segments with high vulnerability using this protocol; worsening erosion or sudden shifts in the stream channel at any one of these hotspots (or near a bridge) could cause major access and traffic issues in this part of the park. It would benefit the park to monitor these segments, or conduct more detailed analyses, to determine if adaptation action is warranted.

Landslides are less significant in the YELL study area, as none of the evaluated point assets or trails have high vulnerability, and only 1% of the road length has high vulnerability. These results are a factor of the study area landscape, as only a few specific areas have steep-walled canyons or nearby slopes (e.g., Firehole and Gibbon canyons). Similar to stream channel migration/erosion, the road mileage with high vulnerability to landslides in the study area is relatively low. However, it is important to note again that even a small section of road damaged by landslides could cause major problems and delays.

Many assets in the study area of YELL are highly vulnerable to multiple natural hazards, several of which have significant value and/or priority to the park. These assets may provide a good starting point for developing adaptation strategies in this area of YELL. Only one building has high vulnerability to four hazards but has a relatively low value and priority to the park. Several buildings have high vulnerability to three of the evaluated hazards. The West Entrance to Madison Junction and Norris to Madison Junction road corridors have the most road segments with high vulnerability to three or more hazards. Along these corridors, there are several key segments/locations that have high vulnerability to a combination of earthquakes, flooding, stream channel migration/erosion, and landslides.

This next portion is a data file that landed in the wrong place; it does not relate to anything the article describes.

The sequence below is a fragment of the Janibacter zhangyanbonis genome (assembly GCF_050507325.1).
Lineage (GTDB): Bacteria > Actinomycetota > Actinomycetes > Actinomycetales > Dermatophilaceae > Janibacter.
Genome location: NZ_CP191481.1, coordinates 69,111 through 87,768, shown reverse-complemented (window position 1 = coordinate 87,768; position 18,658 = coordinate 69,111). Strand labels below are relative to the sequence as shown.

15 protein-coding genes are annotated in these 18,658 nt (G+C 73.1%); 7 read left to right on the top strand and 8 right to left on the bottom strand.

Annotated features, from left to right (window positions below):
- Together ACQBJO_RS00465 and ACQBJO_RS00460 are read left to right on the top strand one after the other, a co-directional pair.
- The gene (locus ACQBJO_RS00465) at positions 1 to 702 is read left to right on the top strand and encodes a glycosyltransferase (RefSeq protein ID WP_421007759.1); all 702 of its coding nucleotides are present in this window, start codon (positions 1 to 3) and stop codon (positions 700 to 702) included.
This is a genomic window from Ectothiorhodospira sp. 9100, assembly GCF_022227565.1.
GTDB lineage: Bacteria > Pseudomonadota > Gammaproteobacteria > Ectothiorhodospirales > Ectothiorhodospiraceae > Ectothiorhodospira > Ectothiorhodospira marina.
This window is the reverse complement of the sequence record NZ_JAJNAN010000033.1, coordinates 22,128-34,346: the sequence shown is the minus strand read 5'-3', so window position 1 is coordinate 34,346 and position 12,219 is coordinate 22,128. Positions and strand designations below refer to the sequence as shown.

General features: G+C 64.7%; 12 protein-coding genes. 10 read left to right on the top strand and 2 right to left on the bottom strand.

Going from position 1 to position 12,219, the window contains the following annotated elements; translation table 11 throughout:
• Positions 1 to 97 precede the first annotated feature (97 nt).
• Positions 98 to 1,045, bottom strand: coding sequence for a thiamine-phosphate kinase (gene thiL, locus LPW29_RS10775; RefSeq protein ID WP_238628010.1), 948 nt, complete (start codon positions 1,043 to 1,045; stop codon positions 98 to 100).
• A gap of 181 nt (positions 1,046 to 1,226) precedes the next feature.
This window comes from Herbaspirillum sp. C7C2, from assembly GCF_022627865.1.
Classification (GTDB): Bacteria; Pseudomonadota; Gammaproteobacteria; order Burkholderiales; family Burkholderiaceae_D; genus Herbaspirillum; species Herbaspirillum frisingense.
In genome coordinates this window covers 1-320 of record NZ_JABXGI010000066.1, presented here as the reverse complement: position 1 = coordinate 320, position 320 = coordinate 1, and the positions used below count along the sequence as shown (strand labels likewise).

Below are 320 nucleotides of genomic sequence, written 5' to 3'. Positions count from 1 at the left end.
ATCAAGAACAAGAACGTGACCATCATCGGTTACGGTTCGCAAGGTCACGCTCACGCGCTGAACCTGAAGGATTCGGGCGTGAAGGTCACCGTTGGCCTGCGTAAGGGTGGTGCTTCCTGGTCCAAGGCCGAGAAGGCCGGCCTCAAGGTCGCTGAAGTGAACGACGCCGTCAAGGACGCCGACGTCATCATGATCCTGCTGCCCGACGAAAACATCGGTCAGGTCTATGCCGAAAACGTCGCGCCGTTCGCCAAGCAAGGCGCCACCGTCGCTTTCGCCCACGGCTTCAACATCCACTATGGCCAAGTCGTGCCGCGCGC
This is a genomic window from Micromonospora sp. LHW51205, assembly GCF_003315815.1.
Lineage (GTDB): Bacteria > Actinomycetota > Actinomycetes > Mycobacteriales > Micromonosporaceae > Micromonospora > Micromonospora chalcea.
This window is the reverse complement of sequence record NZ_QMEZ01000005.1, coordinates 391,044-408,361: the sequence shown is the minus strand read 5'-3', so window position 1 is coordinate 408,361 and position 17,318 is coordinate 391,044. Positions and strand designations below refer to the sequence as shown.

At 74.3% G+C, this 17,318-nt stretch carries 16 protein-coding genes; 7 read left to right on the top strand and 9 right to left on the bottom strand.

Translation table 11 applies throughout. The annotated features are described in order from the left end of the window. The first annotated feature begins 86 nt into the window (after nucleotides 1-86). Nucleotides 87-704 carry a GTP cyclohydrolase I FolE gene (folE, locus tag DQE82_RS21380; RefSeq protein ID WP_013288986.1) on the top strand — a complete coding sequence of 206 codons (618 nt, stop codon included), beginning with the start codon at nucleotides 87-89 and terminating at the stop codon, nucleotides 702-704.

Each of the evaluated hazards is part of a dynamic natural system, which will certainly change over time. Some changes may be readily predictable, with the potential to increase or decrease asset vulnerability, while others may be more complex or interrelated. In addition, changing climate has the potential to amplify these changes, necessitating the periodic reevaluation of asset vulnerability at YELL as new data comes available.

Program for the Study of Developed Shorelines
Old Student Union
Western Carolina University
Cullowhee, NC 28723